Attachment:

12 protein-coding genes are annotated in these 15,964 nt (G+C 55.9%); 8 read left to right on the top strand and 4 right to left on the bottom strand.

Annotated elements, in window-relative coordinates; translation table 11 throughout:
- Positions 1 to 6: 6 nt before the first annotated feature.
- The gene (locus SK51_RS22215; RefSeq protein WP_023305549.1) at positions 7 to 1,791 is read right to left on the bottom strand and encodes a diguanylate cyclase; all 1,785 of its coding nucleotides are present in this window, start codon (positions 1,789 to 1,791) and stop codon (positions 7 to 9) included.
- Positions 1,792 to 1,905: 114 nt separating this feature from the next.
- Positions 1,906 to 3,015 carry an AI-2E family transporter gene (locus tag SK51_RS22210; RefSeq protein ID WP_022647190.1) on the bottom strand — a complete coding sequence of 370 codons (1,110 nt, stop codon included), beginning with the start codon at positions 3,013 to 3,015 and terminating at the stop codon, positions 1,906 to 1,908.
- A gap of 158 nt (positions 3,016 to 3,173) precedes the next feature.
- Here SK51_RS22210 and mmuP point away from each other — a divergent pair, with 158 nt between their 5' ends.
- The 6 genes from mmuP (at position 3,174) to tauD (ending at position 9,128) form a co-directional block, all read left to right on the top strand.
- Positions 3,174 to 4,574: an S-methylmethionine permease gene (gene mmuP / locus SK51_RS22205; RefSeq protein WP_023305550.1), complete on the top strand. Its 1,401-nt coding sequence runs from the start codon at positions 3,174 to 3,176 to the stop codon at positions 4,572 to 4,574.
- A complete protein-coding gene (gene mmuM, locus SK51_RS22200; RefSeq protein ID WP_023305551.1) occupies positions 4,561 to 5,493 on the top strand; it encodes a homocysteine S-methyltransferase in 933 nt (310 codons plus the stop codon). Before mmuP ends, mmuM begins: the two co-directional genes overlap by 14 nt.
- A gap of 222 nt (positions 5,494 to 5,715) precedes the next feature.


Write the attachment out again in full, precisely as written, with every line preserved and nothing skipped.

12 protein-coding genes are annotated in these 15,964 nt (G+C 55.9%); 8 read left to right on the top strand and 4 right to left on the bottom strand.

Annotated elements, in window-relative coordinates; translation table 11 throughout:
- Positions 1 to 6: 6 nt before the first annotated feature.
- The gene (locus SK51_RS22215; RefSeq protein WP_023305549.1) at positions 7 to 1,791 is read right to left on the bottom strand and encodes a diguanylate cyclase; all 1,785 of its coding nucleotides are present in this window, start codon (positions 1,789 to 1,791) and stop codon (positions 7 to 9) included.
- Positions 1,792 to 1,905: 114 nt separating this feature from the next.
- Positions 1,906 to 3,015 carry an AI-2E family transporter gene (locus tag SK51_RS22210; RefSeq protein ID WP_022647190.1) on the bottom strand — a complete coding sequence of 370 codons (1,110 nt, stop codon included), beginning with the start codon at positions 3,013 to 3,015 and terminating at the stop codon, positions 1,906 to 1,908.
- A gap of 158 nt (positions 3,016 to 3,173) precedes the next feature.
- Here SK51_RS22210 and mmuP point away from each other — a divergent pair, with 158 nt between their 5' ends.
- The 6 genes from mmuP (at position 3,174) to tauD (ending at position 9,128) form a co-directional block, all read left to right on the top strand.
- Positions 3,174 to 4,574: an S-methylmethionine permease gene (gene mmuP / locus SK51_RS22205; RefSeq protein WP_023305550.1), complete on the top strand. Its 1,401-nt coding sequence runs from the start codon at positions 3,174 to 3,176 to the stop codon at positions 4,572 to 4,574.
- A complete protein-coding gene (gene mmuM, locus SK51_RS22200; RefSeq protein ID WP_023305551.1) occupies positions 4,561 to 5,493 on the top strand; it encodes a homocysteine S-methyltransferase in 933 nt (310 codons plus the stop codon). Before mmuP ends, mmuM begins: the two co-directional genes overlap by 14 nt.
- A gap of 222 nt (positions 5,494 to 5,715) precedes the next feature.